Tenure Track Basic Science Faculty Position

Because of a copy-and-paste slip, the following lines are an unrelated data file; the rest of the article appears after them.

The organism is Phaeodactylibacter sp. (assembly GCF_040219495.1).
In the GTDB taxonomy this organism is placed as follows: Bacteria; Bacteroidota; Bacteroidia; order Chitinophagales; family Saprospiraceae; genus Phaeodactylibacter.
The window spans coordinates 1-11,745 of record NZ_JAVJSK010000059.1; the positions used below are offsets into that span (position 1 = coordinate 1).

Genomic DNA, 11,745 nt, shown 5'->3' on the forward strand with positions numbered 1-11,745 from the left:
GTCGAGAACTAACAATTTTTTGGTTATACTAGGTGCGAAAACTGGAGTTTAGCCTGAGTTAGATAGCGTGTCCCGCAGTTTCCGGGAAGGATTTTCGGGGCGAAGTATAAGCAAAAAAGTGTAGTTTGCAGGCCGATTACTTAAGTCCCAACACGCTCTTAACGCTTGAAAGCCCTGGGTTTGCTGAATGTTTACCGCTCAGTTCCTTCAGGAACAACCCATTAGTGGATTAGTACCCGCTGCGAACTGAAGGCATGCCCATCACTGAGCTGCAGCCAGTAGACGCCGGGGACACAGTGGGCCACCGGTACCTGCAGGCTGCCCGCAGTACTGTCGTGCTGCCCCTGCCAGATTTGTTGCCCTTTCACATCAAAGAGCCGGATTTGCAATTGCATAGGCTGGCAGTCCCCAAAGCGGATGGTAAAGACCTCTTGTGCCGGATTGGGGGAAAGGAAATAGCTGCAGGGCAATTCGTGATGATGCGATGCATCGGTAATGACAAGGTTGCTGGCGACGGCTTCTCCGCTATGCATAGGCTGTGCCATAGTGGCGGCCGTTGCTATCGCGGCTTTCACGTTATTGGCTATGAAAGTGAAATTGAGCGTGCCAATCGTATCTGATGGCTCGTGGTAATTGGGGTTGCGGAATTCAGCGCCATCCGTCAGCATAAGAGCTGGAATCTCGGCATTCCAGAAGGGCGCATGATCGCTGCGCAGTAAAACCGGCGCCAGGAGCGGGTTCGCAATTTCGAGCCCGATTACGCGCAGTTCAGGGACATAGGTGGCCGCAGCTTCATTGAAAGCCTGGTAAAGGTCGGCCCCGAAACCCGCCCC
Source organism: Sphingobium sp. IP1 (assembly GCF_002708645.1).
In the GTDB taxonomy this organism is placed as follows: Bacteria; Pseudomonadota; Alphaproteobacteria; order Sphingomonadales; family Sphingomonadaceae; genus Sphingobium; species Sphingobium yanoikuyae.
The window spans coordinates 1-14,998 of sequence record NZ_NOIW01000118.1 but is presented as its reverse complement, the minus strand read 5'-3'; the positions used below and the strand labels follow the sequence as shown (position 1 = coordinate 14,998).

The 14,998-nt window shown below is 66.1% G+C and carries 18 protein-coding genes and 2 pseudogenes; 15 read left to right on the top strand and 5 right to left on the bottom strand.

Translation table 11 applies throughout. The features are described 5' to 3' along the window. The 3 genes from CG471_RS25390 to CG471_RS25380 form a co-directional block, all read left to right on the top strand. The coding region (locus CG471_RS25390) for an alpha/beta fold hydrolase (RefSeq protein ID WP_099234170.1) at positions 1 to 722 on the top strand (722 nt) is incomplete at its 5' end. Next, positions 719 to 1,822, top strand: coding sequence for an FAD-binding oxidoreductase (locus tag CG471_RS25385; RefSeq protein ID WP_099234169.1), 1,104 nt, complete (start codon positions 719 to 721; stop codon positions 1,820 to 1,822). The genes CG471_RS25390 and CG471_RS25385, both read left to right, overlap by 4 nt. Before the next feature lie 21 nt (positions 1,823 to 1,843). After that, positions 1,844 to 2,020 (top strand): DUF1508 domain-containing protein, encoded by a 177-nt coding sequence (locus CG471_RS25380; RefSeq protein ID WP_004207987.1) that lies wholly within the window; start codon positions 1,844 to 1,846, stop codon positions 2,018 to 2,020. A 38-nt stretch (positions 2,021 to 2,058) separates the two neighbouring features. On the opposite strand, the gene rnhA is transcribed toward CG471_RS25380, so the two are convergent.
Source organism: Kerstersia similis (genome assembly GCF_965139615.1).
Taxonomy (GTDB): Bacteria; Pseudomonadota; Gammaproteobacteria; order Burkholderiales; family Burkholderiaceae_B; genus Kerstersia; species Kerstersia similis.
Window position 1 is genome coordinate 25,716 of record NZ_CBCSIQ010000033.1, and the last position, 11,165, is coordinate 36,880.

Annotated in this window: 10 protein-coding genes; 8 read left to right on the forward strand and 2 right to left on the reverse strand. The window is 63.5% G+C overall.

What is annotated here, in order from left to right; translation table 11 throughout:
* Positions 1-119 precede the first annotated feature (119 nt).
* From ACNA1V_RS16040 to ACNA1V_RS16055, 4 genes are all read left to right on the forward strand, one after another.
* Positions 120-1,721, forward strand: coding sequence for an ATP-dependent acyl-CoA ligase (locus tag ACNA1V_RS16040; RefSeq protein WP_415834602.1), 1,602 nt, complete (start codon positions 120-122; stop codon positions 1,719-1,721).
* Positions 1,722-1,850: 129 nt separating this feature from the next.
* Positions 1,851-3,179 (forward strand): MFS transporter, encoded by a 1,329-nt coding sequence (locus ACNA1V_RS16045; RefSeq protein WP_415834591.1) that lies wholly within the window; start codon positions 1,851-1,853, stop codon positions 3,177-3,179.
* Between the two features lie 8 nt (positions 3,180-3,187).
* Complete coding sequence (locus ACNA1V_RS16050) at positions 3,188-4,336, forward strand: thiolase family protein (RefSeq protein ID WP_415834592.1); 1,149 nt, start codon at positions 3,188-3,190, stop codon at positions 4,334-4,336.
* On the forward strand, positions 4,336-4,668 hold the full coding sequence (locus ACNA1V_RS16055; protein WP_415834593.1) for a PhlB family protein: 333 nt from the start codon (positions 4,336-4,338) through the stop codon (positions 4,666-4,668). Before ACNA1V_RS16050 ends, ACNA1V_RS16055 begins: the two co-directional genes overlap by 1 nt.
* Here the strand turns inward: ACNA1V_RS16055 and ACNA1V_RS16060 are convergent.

first_imgJohns Hopkins Medicine’s newly established Institute forFundamental Biomedical Research (IFBR) located at The Johns HopkinsAll Children’s Hospital in St. Petersburg, FL site has openings forfaculty at the Assistant Professor or Associate Professorlevel.We are interested in candidates whose proposed research hasrelevance to the control of metabolism and related to diseasestates with broad relevance to children’s health. Additionally,preferred research areas include, but are not limited to genomics,epigenomics, nuclear receptor research, lipid signaling,bioinformatics, transcriptional and system level analyses of cellsand tissues involved in whole body metabolism and/or diseaseprocesses. Candidates whose research offers translational potentialin obesity, diabetes, endocrine, inflammatory or degenerativediseases are particularly encouraged to apply.The Faculty opportunities require a PhD or MD/PhD in BiologicalScience or related field with outstanding training and experiencein research pertaining to one of the focus areas noted above.Candidates are expected to establish rigorous and competitive basicresearch programs addressing unmet clinical needs, and to securesupport from diverse funding sources. Applicants are also expectedto collaborate with existing members of IFBR and other JohnsHopkins faculty located both in Florida and Baltimore. Successfulcandidates are expected to have an impressive publication recordand exceptional research accomplishments consistent with theiracademic level. Proven ability to secure external funding would bea plus.Interested candidates should submit a CV, cover letter, selectionof representative publications, research statement and 3 referees.Please contact Laszlo Nagy with questions at [email protected] or toprovide additional documents.Johns Hopkins University is committed to active recruitment of adiverse faculty and student body. The University is an AffirmativeAction/Equal Opportunity Employer of women, minorities, protectedveterans and individuals with disabilities and encouragesapplications from these and other protected group members.Consistent with the University’s goals of achieving excellence inall areas, we will assess the comprehensive qualifications of eachapplicant.PhD or MD/PhD in Biological Sciences or related fieldStrong publication historyPlease apply via Interfolio and include your CV, cover letter,selected publications, research statement and 3 refereesThe Johns Hopkins University is committed to equal opportunity forits faculty, staff, and students. To that end, the university doesnot discriminate on the basis of sex, gender, marital status,pregnancy, race, color, ethnicity, national origin, age,disability, religion, sexual orientation, gender identity orexpression, veteran status or other legally protectedcharacteristic. The university is committed to providing qualifiedindividuals access to all academic and employment programs,benefits and activities on the basis of demonstrated ability,performance and merit without regard to personal factors that areirrelevant to the program involved.The successful candidate(s) for this position will be subject to apre-employment background check.If you are interested in applying for employment with The JohnsHopkins University and require special assistance or accommodationduring any part of the pre-employment process, please contact theHR Business Services Office at [email protected] For TTYusers, call via Maryland Relay or dial 711.The following additional provisions may apply depending on whichcampus you will work. Your recruiter will adviseaccordingly.During the Influenza (“the flu”) season, as a condition ofemployment, The Johns Hopkins Institutions require all employeeswho provide ongoing services to patients or work in patient care orclinical care areas to have an annual influenza vaccination orpossess an approved medical or religious exception. Failure to meetthis requirement may result in termination of employment.The pre-employment physical for positions in clinical areas,laboratories, working with research subjects, or involvingcommunity contact requires documentation of immune status againstRubella (German measles), Rubeola (Measles), Mumps, Varicella(chickenpox), Hepatitis B and documentation of having received theTdap (Tetanus, diphtheria, pertussis) vaccination. This may includedocumentation of having two (2) MMR vaccines; two (2) Varicellavaccines; or antibody status to these diseases from laboratorytesting. Blood tests for immunities to these diseases areordinarily included in the pre-employment physical exam except forthose employees who provide results of blood tests or immunizationdocumentation from their own health care providers. Anyvaccinations required for these diseases will be given at no costin our Occupational Health office.Equal Opportunity EmployerNote: Job Postings are updated daily and remain online untilfilled.EEO is the LawLearn more:https://www1.eeoc.gov/employers/upload/eeoc_self_print_poster.pdfImportant legal informationhttp://hrnt.jhu.edu/legal.cfmlast_img read more